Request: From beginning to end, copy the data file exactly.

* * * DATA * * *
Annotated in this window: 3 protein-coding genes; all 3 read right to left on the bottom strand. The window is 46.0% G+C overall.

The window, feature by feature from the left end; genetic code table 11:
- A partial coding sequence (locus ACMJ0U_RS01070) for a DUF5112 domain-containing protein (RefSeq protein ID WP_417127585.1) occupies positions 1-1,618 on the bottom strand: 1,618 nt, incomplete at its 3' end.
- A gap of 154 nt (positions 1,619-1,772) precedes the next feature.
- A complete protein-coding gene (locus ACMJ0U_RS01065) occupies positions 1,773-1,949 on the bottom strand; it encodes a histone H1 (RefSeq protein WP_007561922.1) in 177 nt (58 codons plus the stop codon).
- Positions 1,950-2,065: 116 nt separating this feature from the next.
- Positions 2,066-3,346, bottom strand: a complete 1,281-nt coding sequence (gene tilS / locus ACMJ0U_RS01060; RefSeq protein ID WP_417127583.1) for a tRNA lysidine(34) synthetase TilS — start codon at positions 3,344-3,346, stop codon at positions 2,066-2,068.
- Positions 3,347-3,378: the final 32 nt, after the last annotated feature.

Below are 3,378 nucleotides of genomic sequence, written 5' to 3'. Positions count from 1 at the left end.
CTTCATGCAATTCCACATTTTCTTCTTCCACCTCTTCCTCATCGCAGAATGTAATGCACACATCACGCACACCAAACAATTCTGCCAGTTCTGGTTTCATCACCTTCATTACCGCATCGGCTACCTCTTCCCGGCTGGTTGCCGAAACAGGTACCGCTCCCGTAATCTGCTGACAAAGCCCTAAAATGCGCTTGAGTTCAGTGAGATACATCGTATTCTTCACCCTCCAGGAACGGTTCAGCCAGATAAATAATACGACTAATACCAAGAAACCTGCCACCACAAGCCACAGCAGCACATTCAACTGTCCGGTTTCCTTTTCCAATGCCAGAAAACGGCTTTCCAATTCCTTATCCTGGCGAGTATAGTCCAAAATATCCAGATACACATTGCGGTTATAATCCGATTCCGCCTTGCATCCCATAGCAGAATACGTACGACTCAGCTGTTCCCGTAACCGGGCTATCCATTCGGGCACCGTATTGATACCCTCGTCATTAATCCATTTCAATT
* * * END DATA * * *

Annotated in this window: 3 protein-coding genes; all 3 read right to left on the bottom strand. The window is 46.0% G+C overall.

The window, feature by feature from the left end; genetic code table 11:
- A partial coding sequence (locus ACMJ0U_RS01070) for a DUF5112 domain-containing protein (RefSeq protein ID WP_417127585.1) occupies positions 1-1,618 on the bottom strand: 1,618 nt, incomplete at its 3' end.
- A gap of 154 nt (positions 1,619-1,772) precedes the next feature.
- A complete protein-coding gene (locus ACMJ0U_RS01065) occupies positions 1,773-1,949 on the bottom strand; it encodes a histone H1 (RefSeq protein WP_007561922.1) in 177 nt (58 codons plus the stop codon).
- Positions 1,950-2,065: 116 nt separating this feature from the next.
- Positions 2,066-3,346, bottom strand: a complete 1,281-nt coding sequence (gene tilS / locus ACMJ0U_RS01060; RefSeq protein ID WP_417127583.1) for a tRNA lysidine(34) synthetase TilS — start codon at positions 3,344-3,346, stop codon at positions 2,066-2,068.
- Positions 3,347-3,378: the final 32 nt, after the last annotated feature.

Below are 3,378 nucleotides of genomic sequence, written 5' to 3'. Positions count from 1 at the left end.
CTTCATGCAATTCCACATTTTCTTCTTCCACCTCTTCCTCATCGCAGAATGTAATGCACACATCACGCACACCAAACAATTCTGCCAGTTCTGGTTTCATCACCTTCATTACCGCATCGGCTACCTCTTCCCGGCTGGTTGCCGAAACAGGTACCGCTCCCGTAATCTGCTGACAAAGCCCTAAAATGCGCTTGAGTTCAGTGAGATACATCGTATTCTTCACCCTCCAGGAACGGTTCAGCCAGATAAATAATACGACTAATACCAAGAAACCTGCCACCACAAGCCACAGCAGCACATTCAACTGTCCGGTTTCCTTTTCCAATGCCAGAAAACGGCTTTCCAATTCCTTATCCTGGCGAGTATAGTCCAAAATATCCAGATACACATTGCGGTTATAATCCGATTCCGCCTTGCATCCCATAGCAGAATACGTACGACTCAGCTGTTCCCGTAACCGGGCTATCCATTCGGGCACCGTATTGATACCCTCGTCATTAATCCATTTCAATT